ECB Vice-President Constancio has taken the unusual step up of publishing an “Opinion piece” on the ECB website (link), entitled “In Defence of Monetary Policy”. We can’t recall any instances of senior ECB officials putting pen to paper (as opposed to giving interviews) so soon after an ECB decision. In our view, two things in this piece stand out. One we would welcome, the other we find thoroughly confusing.

  • A reality check on fiscal policy and structural reform. Constancio points out that there are significant legal and political constraints on the ability of countries to use fiscal policy to stimulate growth. In his words “countries that could use fiscal space, won’t; and many that would use it, shouldn’t”. The hint that these constraints may be at least a little unhelpful reflects the drift of opinion on this issue we have been seen of late from the leadership of the ECB. What Constancio has to say about structural reform, however, cuts somewhat against the grain. Pointing out that structural reforms tend to be deflationary in the first instance, he states: “Structural reforms are essential for long-term potential growth, but it is difficult to see how they could spur growth significantly in the next two years, especially when the current problem is lack of global demand”. We agree, and it is refreshing to see the ECB acknowledge this so openly.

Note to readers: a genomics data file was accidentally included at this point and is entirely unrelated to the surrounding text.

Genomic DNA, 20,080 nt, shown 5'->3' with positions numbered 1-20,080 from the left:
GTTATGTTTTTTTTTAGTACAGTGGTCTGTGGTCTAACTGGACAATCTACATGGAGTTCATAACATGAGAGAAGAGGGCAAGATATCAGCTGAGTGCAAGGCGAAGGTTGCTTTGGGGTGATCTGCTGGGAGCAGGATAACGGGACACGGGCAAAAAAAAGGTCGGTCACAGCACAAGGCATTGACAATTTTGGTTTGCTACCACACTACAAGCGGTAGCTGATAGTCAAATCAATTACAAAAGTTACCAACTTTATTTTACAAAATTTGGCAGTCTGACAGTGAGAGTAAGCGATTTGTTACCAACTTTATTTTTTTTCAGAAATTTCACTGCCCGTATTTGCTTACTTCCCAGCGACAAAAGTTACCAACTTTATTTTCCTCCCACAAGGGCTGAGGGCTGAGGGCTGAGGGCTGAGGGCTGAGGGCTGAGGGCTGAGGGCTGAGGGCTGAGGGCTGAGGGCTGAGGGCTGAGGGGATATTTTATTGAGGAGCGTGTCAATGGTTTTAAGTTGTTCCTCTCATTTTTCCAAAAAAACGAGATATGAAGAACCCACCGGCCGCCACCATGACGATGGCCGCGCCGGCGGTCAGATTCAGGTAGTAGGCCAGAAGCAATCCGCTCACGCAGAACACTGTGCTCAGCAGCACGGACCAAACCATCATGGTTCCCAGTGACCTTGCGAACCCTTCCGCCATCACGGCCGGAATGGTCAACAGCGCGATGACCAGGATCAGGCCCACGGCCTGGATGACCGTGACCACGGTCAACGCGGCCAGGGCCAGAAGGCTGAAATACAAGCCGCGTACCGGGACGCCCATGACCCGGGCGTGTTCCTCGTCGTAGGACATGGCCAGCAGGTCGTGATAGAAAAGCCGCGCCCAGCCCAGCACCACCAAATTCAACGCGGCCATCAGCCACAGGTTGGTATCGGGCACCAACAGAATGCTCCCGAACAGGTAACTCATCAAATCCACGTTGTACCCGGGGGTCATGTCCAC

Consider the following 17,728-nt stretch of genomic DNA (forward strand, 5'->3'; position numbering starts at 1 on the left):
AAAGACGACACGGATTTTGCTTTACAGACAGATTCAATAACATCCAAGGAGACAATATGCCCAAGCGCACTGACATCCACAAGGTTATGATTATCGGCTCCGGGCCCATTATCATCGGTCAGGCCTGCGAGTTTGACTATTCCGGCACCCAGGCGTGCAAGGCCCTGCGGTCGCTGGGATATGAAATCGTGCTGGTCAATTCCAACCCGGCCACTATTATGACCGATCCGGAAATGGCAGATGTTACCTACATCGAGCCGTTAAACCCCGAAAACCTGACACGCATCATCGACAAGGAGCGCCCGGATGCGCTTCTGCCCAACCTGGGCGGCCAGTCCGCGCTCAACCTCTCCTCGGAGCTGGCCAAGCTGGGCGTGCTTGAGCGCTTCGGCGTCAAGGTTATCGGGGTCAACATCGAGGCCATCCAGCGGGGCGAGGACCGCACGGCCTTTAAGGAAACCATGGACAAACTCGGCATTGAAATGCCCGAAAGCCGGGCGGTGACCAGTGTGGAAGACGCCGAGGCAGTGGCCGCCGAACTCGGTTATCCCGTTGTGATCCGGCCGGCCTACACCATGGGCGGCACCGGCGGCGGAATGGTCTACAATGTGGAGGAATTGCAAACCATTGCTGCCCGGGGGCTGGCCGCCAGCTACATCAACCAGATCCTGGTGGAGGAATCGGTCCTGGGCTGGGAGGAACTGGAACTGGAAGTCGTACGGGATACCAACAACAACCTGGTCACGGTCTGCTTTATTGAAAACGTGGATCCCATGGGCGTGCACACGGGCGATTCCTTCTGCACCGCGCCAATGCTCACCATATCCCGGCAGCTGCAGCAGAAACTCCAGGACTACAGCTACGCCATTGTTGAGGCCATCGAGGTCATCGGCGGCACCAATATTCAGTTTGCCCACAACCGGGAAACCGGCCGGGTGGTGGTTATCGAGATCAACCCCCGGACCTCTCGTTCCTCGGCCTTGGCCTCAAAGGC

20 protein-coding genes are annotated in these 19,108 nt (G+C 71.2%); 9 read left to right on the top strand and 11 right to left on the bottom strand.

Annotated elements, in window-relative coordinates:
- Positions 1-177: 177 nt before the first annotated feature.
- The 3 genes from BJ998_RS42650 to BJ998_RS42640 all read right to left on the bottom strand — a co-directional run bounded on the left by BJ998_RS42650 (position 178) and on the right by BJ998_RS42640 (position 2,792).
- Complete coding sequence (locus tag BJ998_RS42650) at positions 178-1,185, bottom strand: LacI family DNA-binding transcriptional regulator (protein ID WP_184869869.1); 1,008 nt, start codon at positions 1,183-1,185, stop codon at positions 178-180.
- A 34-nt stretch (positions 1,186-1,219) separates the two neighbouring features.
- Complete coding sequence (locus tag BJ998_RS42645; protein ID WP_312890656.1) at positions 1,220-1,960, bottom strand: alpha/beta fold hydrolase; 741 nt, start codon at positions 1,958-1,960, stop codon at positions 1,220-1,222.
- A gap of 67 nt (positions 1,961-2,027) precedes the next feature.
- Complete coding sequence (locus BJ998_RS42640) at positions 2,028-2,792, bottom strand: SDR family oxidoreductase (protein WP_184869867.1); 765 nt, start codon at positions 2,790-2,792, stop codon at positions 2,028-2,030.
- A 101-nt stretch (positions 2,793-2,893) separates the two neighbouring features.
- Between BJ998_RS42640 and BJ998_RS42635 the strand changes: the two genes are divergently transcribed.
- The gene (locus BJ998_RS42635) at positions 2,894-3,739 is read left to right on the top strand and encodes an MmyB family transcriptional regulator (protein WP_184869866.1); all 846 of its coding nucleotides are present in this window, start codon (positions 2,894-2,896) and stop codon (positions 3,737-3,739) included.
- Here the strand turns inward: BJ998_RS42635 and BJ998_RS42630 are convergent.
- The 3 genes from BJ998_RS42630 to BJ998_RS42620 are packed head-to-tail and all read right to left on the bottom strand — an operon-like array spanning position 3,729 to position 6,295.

• Why the bound at -0.4%? Having argued that monetary policy has had to step into the void left by other policies, Constancio argues that monetary policy has boosted growth by around two-thirds of a percentage point over the last two years. But “all policies have limits. In the case of the instruments, we are now using, this is particularly true of negative interest rates on our deposit facility. The reasons are more fundamental than just the effect on banks”. At this point Constancio cites a recent blog by Cecchetti and Schoenholtz (link), before pointing out that bank returns on equity in the Euro area went up in 2015 despite negative rates. But if it is not the impact on bank profitability that sets a limit to the usefulness of negative rates, then what is the “more fundamental” reason?